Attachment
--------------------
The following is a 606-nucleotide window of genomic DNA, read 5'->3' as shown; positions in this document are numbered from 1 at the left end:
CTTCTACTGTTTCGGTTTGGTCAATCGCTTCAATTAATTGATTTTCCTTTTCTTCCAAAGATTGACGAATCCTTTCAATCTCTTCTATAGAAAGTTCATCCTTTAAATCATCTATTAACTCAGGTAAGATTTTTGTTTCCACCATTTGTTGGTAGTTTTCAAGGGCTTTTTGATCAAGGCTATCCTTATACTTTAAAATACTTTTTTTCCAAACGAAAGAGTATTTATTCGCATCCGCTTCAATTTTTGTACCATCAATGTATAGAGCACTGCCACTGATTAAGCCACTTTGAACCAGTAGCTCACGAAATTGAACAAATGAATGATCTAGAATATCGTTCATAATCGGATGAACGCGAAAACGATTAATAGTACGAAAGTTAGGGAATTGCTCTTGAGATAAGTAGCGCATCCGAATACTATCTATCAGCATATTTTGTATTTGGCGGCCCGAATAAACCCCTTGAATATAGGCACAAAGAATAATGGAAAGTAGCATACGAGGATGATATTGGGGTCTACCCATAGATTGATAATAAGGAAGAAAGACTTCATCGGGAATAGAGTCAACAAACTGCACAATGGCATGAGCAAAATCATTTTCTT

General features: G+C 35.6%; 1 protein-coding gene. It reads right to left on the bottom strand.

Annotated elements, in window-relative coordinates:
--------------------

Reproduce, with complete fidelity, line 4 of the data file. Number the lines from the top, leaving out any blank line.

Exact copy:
Annotated elements, in window-relative coordinates: